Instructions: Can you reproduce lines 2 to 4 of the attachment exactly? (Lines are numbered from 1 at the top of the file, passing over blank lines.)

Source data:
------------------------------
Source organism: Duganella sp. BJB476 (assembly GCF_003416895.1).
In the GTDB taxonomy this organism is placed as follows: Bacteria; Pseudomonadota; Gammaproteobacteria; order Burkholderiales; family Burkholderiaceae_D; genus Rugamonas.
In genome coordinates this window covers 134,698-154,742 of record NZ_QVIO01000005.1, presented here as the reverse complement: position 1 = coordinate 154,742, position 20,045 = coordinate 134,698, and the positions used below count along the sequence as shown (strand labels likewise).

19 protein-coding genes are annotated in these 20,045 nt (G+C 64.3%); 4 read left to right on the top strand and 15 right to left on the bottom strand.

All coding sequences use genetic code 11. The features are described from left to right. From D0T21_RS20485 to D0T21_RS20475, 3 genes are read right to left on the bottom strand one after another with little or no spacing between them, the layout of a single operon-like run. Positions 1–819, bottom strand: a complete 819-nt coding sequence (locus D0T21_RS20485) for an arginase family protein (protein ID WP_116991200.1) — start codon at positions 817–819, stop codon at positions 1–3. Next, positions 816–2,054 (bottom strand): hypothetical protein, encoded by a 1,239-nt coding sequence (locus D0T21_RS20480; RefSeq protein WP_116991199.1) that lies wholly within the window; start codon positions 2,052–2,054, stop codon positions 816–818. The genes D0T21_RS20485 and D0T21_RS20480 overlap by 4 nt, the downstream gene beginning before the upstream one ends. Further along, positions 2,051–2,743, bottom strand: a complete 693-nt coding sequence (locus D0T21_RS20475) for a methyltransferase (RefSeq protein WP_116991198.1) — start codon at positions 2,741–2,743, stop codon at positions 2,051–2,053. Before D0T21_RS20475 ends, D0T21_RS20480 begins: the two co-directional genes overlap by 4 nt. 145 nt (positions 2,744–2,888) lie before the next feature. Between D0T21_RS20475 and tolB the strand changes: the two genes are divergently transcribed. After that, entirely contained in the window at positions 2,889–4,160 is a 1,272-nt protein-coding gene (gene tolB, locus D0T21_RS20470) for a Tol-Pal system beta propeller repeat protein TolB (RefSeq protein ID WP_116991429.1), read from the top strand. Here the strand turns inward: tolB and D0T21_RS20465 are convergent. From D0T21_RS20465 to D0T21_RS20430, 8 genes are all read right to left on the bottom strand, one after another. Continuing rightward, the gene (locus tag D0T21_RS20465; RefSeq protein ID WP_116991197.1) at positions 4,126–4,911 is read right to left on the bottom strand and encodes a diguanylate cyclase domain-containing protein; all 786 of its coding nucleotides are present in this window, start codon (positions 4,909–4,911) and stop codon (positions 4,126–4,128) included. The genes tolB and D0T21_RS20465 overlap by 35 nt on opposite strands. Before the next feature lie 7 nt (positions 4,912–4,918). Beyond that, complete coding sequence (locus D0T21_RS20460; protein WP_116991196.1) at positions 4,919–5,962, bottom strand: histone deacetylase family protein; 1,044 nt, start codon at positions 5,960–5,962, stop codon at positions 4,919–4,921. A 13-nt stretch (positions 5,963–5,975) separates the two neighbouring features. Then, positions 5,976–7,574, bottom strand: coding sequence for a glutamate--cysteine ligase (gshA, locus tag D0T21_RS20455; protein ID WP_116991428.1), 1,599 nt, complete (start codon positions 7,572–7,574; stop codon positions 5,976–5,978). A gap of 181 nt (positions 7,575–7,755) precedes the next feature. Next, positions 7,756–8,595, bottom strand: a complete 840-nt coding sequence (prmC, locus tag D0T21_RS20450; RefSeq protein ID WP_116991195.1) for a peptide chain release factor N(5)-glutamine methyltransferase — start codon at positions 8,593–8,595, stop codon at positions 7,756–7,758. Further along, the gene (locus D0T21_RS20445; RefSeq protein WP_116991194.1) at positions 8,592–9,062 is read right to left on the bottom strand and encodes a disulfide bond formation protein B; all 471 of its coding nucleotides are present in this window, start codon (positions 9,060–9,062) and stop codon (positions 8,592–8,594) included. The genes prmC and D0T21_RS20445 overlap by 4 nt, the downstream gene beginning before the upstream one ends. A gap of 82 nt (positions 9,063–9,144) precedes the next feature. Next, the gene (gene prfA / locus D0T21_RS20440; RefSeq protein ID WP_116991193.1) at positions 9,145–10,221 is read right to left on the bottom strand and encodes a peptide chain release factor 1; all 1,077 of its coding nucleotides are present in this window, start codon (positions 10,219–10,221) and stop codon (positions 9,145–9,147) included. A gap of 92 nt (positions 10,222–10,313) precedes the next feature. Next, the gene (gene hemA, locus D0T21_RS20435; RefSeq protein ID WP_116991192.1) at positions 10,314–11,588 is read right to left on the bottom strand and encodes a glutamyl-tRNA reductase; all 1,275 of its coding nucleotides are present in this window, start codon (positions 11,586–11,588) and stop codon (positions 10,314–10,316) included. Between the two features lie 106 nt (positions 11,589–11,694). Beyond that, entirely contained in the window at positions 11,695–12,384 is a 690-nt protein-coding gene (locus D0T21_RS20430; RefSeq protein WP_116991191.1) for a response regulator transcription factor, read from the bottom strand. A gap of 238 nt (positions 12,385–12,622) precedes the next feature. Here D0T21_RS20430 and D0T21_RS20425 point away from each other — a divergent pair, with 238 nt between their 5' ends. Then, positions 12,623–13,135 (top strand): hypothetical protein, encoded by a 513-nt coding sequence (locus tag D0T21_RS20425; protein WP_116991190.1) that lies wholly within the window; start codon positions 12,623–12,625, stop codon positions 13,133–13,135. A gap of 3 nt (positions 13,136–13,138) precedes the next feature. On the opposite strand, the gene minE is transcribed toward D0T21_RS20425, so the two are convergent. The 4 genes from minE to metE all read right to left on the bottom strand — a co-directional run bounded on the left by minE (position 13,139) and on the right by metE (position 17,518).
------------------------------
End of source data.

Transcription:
In the GTDB taxonomy this organism is placed as follows: Bacteria; Pseudomonadota; Gammaproteobacteria; order Burkholderiales; family Burkholderiaceae_D; genus Rugamonas.
In genome coordinates this window covers 134,698-154,742 of record NZ_QVIO01000005.1, presented here as the reverse complement: position 1 = coordinate 154,742, position 20,045 = coordinate 134,698, and the positions used below count along the sequence as shown (strand labels likewise).

19 protein-coding genes are annotated in these 20,045 nt (G+C 64.3%); 4 read left to right on the top strand and 15 right to left on the bottom strand.